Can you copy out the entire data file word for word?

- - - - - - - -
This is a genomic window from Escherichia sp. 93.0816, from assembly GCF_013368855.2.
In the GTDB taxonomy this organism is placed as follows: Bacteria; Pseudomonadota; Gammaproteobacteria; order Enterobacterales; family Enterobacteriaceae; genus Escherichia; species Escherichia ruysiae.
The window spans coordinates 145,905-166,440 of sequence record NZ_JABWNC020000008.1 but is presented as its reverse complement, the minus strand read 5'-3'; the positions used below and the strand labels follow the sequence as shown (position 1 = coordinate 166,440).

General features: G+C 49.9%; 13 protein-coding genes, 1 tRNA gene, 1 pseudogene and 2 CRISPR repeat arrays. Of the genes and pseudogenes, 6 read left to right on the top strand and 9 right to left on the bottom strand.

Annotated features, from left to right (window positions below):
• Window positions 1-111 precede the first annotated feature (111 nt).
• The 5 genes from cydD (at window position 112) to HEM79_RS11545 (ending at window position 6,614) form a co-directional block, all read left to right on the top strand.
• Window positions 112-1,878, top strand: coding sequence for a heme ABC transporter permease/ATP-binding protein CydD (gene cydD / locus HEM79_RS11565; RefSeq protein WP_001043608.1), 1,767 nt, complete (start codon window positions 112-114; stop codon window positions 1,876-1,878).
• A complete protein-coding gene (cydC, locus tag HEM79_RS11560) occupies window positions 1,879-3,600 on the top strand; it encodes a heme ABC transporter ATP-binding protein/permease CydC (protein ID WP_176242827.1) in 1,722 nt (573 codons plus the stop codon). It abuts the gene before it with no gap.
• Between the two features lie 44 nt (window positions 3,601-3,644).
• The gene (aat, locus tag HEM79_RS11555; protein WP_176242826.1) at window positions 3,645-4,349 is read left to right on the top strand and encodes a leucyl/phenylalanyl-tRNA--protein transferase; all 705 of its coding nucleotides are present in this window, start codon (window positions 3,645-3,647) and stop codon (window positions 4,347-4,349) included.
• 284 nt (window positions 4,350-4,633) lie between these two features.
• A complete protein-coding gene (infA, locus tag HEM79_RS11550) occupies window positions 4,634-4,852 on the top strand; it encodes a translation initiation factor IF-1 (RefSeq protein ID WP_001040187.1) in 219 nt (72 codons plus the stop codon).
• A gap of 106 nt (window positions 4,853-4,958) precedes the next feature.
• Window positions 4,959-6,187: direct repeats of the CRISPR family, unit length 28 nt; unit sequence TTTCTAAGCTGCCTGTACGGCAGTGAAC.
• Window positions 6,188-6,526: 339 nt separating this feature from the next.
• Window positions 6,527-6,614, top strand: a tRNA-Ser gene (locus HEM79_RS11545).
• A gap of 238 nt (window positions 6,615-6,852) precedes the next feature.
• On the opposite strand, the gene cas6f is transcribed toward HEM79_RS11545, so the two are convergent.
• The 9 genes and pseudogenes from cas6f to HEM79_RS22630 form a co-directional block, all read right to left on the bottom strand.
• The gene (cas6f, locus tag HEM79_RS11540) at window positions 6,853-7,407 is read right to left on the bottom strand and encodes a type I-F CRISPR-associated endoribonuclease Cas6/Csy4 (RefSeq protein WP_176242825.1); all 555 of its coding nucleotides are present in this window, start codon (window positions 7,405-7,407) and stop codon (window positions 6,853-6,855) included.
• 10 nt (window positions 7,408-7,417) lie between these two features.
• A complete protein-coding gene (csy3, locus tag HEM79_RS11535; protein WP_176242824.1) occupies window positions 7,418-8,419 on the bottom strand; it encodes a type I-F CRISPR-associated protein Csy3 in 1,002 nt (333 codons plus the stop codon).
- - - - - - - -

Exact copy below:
This is a genomic window from Escherichia sp. 93.0816, from assembly GCF_013368855.2.
In the GTDB taxonomy this organism is placed as follows: Bacteria; Pseudomonadota; Gammaproteobacteria; order Enterobacterales; family Enterobacteriaceae; genus Escherichia; species Escherichia ruysiae.
The window spans coordinates 145,905-166,440 of sequence record NZ_JABWNC020000008.1 but is presented as its reverse complement, the minus strand read 5'-3'; the positions used below and the strand labels follow the sequence as shown (position 1 = coordinate 166,440).

General features: G+C 49.9%; 13 protein-coding genes, 1 tRNA gene, 1 pseudogene and 2 CRISPR repeat arrays. Of the genes and pseudogenes, 6 read left to right on the top strand and 9 right to left on the bottom strand.

Annotated features, from left to right (window positions below):
• Window positions 1-111 precede the first annotated feature (111 nt).
• The 5 genes from cydD (at window position 112) to HEM79_RS11545 (ending at window position 6,614) form a co-directional block, all read left to right on the top strand.
• Window positions 112-1,878, top strand: coding sequence for a heme ABC transporter permease/ATP-binding protein CydD (gene cydD / locus HEM79_RS11565; RefSeq protein WP_001043608.1), 1,767 nt, complete (start codon window positions 112-114; stop codon window positions 1,876-1,878).
• A complete protein-coding gene (cydC, locus tag HEM79_RS11560) occupies window positions 1,879-3,600 on the top strand; it encodes a heme ABC transporter ATP-binding protein/permease CydC (protein ID WP_176242827.1) in 1,722 nt (573 codons plus the stop codon). It abuts the gene before it with no gap.
• Between the two features lie 44 nt (window positions 3,601-3,644).
• The gene (aat, locus tag HEM79_RS11555; protein WP_176242826.1) at window positions 3,645-4,349 is read left to right on the top strand and encodes a leucyl/phenylalanyl-tRNA--protein transferase; all 705 of its coding nucleotides are present in this window, start codon (window positions 3,645-3,647) and stop codon (window positions 4,347-4,349) included.
• 284 nt (window positions 4,350-4,633) lie between these two features.
• A complete protein-coding gene (infA, locus tag HEM79_RS11550) occupies window positions 4,634-4,852 on the top strand; it encodes a translation initiation factor IF-1 (RefSeq protein ID WP_001040187.1) in 219 nt (72 codons plus the stop codon).
• A gap of 106 nt (window positions 4,853-4,958) precedes the next feature.
• Window positions 4,959-6,187: direct repeats of the CRISPR family, unit length 28 nt; unit sequence TTTCTAAGCTGCCTGTACGGCAGTGAAC.
• Window positions 6,188-6,526: 339 nt separating this feature from the next.
• Window positions 6,527-6,614, top strand: a tRNA-Ser gene (locus HEM79_RS11545).
• A gap of 238 nt (window positions 6,615-6,852) precedes the next feature.
• On the opposite strand, the gene cas6f is transcribed toward HEM79_RS11545, so the two are convergent.
• The 9 genes and pseudogenes from cas6f to HEM79_RS22630 form a co-directional block, all read right to left on the bottom strand.
• The gene (cas6f, locus tag HEM79_RS11540) at window positions 6,853-7,407 is read right to left on the bottom strand and encodes a type I-F CRISPR-associated endoribonuclease Cas6/Csy4 (RefSeq protein WP_176242825.1); all 555 of its coding nucleotides are present in this window, start codon (window positions 7,405-7,407) and stop codon (window positions 6,853-6,855) included.
• 10 nt (window positions 7,408-7,417) lie between these two features.
• A complete protein-coding gene (csy3, locus tag HEM79_RS11535; protein WP_176242824.1) occupies window positions 7,418-8,419 on the bottom strand; it encodes a type I-F CRISPR-associated protein Csy3 in 1,002 nt (333 codons plus the stop codon).